How to avoid installation of malware

Software and files should not be downloaded or installed through third party downloaders, installers, Peer-to-Peer networks (e.g., torrent clients, eMule), freeware download pages, free file hosting sites or other similar channels. All software should be downloaded from official, trustworthy websites and via direct links.

Do not open attachments or web links within irrelevant emails that are sent from unknown, suspicious addresses. Note that cyber criminals often disguise their emails as official, important. Therefore, never open the contents of received emails unless you are sure it is safe to do so.

Furthermore, installed software must be activated and updated with tools/functions that are provided by official software developers. Avoid third party updaters, activators, etc. What is more, it is illegal activate licensed software with 'cracking' tools.

Keep computers/operating systems safe by regularly scanning them for threats with reputable antivirus or anti-spyware software. If you believe that your computer is already infected, we recommend running a scan with Combo Cleaner Antivirus for Windows to automatically eliminate infiltrated malware.

Update August 18, 2021 - Cinobi trojan has been noted being proliferated through a malvertising campaign targeting Japanese users. The campaign aims to infect victims' devices with this trojan and subsequently obtain their usernames/passwords from eleven Japanese financial institutions, three of which are based on cryptocurrency trading.

The malicious ads spreading Cinobi have been observed advertising the following products - an animated pornographic video game, video streaming platforms/services, and an app for generating reward points. Victims who click these adverts are redirected to a webpage urging them to download a ZIP archive file, which supposedly contains a 2018 version of the Logitech Capture application. However, the trojanized files are designed to initiate Cinobi's download/installation - upon execution.

Screenshot of files within the virulent archive proliferated through the malvertising campaign:

Files within the infectious archive designed to install Cinobi trojan

Instant automatic malware removal: Manual threat removal might be a lengthy and complicated process that requires advanced IT skills. Combo Cleaner is a professional automatic malware removal tool that is recommended to get rid of malware. Download it by clicking the button below:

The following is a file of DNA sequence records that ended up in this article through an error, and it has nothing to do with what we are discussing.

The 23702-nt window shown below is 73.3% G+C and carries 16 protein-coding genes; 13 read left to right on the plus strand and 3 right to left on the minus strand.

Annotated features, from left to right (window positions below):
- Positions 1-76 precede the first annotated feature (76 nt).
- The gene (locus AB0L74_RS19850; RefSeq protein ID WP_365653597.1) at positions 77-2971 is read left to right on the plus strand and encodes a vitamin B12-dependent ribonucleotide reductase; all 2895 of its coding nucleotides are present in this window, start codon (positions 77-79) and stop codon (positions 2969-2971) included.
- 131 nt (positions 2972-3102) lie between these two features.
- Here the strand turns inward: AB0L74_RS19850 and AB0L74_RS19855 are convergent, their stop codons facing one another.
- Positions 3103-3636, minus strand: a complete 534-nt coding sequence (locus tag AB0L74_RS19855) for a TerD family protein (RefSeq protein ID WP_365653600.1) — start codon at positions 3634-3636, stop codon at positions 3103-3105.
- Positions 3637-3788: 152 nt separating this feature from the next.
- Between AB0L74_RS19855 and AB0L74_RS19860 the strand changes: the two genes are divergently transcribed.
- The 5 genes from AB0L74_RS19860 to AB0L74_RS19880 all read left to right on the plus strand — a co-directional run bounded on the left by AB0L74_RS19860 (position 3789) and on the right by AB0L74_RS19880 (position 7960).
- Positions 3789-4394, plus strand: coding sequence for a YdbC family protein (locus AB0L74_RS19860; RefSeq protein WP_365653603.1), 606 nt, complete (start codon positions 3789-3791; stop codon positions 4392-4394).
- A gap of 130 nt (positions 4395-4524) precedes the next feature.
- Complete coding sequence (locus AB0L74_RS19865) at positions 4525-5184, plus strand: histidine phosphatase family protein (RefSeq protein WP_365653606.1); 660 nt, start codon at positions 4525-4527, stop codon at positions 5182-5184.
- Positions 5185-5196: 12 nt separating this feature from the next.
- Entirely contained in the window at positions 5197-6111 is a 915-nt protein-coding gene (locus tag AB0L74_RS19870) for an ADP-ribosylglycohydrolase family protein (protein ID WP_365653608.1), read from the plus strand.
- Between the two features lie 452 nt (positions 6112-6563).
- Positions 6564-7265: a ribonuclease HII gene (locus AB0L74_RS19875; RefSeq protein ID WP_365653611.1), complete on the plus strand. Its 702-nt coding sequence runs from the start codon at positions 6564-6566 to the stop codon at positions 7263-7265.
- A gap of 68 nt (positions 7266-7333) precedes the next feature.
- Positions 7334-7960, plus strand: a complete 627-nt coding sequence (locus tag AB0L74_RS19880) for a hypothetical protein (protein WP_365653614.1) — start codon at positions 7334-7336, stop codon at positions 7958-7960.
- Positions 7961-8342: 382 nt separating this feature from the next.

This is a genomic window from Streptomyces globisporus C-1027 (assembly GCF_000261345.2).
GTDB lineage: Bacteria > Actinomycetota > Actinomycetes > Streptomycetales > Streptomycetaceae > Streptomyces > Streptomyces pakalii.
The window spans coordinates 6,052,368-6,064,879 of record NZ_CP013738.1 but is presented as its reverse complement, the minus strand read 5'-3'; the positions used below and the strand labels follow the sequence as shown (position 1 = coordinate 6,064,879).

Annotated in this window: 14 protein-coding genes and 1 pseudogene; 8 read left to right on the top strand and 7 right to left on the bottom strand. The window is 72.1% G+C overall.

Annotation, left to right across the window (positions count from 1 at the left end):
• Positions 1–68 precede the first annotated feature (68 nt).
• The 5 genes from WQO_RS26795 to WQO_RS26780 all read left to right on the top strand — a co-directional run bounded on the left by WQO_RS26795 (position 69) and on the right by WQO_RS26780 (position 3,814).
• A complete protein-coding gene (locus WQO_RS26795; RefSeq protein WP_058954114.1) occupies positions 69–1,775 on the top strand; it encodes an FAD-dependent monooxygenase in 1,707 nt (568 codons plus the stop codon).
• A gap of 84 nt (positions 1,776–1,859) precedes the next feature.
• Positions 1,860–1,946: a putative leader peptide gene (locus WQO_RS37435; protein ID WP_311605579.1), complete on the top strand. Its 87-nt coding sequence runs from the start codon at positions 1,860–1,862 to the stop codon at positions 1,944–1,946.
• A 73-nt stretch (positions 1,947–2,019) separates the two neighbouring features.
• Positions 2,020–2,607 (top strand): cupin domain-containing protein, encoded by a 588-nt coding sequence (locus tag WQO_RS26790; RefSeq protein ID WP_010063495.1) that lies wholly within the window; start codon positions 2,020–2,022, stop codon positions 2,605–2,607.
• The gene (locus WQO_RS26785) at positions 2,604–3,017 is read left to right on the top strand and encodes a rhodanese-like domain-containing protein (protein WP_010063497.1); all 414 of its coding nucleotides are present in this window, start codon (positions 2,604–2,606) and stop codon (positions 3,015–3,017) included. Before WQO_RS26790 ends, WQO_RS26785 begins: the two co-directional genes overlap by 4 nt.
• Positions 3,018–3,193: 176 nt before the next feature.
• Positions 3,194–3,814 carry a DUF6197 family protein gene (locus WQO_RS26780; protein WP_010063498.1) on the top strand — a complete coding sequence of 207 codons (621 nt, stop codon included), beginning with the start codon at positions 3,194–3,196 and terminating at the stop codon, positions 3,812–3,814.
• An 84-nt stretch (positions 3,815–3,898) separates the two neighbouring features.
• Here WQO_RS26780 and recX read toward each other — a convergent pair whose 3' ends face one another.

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How to remove malware manually?

Manual malware removal is a complicated task - usually it is best to allow antivirus or anti-malware programs to do this automatically. To remove this malware we recommend using Combo Cleaner Antivirus for Windows. If you wish to remove malware manually, the first step is to identify the name of the malware that you are trying to remove. Here is an example of a suspicious program running on a user's computer:

malicious process running on user's computer sample

If you checked the list of programs running on your computer, for example, using task manager, and identified a program that looks suspicious, you should continue with these steps:

manual malware removal step 1Download a program called Autoruns. This program shows auto-start applications, Registry, and file system locations:

screenshot of autoruns application

manual malware removal step 2Restart your computer into Safe Mode:

Windows XP and Windows 7 users: Start your computer in Safe Mode. Click Start, click Shut Down, click Restart, click OK. During your computer start process, press the F8 key on your keyboard multiple times until you see the Windows Advanced Option menu, and then select Safe Mode with Networking from the list.

Safe Mode with Networking

Video showing how to start Windows 7 in "Safe Mode with Networking":